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What do nursing recruiters look for on new grad resumes

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Just like some of you, I am having difficulty writing my resume. I don't have any employment experience in a clinical setting, which has caused me to hit a brick wall. I'm curious as to how I can make my resume stick out without the employment experience.

I've seen resumes with clinical rotation experiences, but I'm not sure if I should list it on my resume. The reason being is because some people say don't list it because similar clinical experiences can be expected from everyone.

Please help!

Any and all advice is appreciated.

Thanks!!

Absolutely list your clinical rotations on your resume. It shows what you are interested in and also where you might have the most experience. I am in the same boat with you, a new grad with no prior healthcare experience apart from clinical rotations. In my nursing school we had to prepare a resume and they told us that we should put every clinical experience on there, even if you just spend an 8 hour shift in surgery, for example.

llg, PhD, RN

Specializes in Nursing Professional Development. Has 44 years experience.

We don't like to see resumes cluttered with routine clinical experiences. It makes it hard for us to find "the good stuff" buried in amongst the meaningless stuff. We prefer to see applicant highlight those experiences that are relevant to the job he/she is seeking ... and then have a separate page with a more complete list. That way, the main resume page is easy for us to read and identify the key information ... but the other stuff is available if we want to see it. It also demonstrates that the new grad is smart enough to recognize that some clinical experiences are more important to this application than other bits of information. Organize it, sort it, prioritize the information -- that's a better approach.

Also highlight any activities that show leadership or anything else that shows outstanding performance -- even if it is not directly nursing related. Such activities show that you have the potential to be a leader in nursing, positive role model, etc.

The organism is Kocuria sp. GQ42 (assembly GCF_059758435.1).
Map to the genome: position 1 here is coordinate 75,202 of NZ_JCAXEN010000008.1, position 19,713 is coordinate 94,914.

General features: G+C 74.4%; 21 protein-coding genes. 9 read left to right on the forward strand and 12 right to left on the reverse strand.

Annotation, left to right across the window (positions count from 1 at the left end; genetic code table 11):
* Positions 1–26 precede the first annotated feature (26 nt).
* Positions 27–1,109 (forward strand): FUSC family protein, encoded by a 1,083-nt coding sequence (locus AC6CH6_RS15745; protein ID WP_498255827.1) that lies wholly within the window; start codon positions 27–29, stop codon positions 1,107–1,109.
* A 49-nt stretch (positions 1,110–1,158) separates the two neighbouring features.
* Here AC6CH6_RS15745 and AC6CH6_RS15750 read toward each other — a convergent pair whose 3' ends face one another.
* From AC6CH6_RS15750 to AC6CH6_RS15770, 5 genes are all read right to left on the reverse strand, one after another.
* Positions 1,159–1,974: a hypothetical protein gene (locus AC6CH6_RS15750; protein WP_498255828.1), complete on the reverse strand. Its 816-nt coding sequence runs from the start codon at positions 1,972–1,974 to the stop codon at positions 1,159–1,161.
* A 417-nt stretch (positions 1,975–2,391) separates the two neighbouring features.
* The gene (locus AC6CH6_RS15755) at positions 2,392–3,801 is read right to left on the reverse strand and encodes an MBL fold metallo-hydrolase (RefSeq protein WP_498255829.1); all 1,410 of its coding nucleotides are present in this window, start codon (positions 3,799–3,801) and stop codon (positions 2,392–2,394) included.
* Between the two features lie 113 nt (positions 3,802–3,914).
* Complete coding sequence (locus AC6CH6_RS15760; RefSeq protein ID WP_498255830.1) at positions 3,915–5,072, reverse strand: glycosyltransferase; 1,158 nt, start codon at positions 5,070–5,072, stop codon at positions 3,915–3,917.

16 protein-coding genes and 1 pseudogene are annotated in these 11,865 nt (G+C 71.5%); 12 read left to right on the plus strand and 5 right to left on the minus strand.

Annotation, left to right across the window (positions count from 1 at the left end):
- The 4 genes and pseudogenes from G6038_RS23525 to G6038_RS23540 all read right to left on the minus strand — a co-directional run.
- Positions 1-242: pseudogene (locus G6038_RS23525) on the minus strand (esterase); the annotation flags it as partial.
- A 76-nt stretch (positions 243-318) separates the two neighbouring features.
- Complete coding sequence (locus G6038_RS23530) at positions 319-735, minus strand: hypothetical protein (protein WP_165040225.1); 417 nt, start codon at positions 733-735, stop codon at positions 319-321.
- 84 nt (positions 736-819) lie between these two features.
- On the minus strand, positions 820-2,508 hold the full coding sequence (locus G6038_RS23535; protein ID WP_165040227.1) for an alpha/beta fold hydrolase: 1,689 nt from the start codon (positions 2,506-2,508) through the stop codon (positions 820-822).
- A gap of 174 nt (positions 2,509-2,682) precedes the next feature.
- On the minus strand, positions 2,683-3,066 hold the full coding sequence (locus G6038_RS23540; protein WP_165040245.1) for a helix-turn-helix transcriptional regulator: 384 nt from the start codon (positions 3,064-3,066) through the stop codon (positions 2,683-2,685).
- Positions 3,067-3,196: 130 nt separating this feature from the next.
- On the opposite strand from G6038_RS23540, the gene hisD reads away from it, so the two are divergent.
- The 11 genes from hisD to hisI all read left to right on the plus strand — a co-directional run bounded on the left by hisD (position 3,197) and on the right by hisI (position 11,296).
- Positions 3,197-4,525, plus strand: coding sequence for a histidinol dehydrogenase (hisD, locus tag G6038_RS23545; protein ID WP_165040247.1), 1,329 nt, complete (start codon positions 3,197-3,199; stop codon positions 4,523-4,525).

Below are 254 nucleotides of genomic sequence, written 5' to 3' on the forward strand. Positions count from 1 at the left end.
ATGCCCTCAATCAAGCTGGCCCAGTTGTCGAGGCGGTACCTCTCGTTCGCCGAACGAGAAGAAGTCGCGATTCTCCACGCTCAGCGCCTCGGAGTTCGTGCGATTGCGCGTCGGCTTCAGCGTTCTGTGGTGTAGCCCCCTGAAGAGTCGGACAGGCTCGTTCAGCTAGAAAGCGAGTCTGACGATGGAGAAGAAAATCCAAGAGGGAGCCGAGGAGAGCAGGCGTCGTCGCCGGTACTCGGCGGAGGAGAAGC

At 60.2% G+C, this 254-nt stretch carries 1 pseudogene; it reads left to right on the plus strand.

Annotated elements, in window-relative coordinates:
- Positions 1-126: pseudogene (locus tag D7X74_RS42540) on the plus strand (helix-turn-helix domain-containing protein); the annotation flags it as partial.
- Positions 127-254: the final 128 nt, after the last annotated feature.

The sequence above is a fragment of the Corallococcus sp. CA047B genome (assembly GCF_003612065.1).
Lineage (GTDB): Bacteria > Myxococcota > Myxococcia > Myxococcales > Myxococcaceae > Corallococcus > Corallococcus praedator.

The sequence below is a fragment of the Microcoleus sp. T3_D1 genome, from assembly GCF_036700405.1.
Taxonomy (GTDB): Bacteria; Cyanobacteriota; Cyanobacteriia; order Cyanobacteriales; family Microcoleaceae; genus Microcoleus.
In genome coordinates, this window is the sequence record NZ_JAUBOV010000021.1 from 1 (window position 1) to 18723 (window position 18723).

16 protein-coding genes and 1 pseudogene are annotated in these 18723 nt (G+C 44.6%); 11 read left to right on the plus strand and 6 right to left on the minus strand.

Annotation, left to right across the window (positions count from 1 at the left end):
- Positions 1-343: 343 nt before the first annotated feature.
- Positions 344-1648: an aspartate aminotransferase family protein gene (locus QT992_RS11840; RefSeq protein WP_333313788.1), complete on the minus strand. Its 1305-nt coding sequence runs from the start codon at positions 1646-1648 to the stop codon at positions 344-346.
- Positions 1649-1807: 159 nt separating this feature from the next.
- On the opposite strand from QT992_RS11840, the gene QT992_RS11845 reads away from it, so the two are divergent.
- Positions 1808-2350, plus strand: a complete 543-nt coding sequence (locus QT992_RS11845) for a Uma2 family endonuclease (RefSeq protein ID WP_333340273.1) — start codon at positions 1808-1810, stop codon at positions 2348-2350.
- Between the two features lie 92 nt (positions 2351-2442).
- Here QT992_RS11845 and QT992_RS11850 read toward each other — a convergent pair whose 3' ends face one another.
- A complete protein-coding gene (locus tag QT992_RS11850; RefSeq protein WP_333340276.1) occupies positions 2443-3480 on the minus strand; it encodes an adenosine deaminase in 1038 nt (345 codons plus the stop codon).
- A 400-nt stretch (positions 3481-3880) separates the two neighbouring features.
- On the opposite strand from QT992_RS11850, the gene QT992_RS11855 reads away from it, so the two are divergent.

If there actually is nothing about you that is above average, then you need to be realistic about the jobs you hope to get as a new grad. I don't say that to be mean, just to help you find a good fit within a reasonable amount of time. Aim for jobs that DO match your background and for which you HAVE had a lot of experience with in school -- or find a way to get some experience in your preferred areas so that you will have something to show to indicate a special interest or experience. For example, if you are still in school, you might be able to write a paper for a class that touches on a topic relevant to your desired specialty. Even if you have graduated, you could do some volunteer work in that specialty or for the hospital of your choice. etc.

When doing online applications, try to use key words and phrases that relate to the job description, specialty, etc. That may help you pass through the initial screening and get an interview -- where you can impress them with your personality (even if your credentials may be minimal). Emphasize your flexibility with things like scheduling and salary ... willingness to learn ... commitment to stay at that hospital for a long time ... enjoyment in working with that particular patient population. Make yourself seem like a good investment because you will stay with them for a while and don't just want this job as a short-term stepping stone -- and that you will not need special accommodations in scheduling etc.

In other words, you can be a great employee for them even if you will not start out as the best nurse. Managers are looking to hire good employees, not just good nurses.

Good luck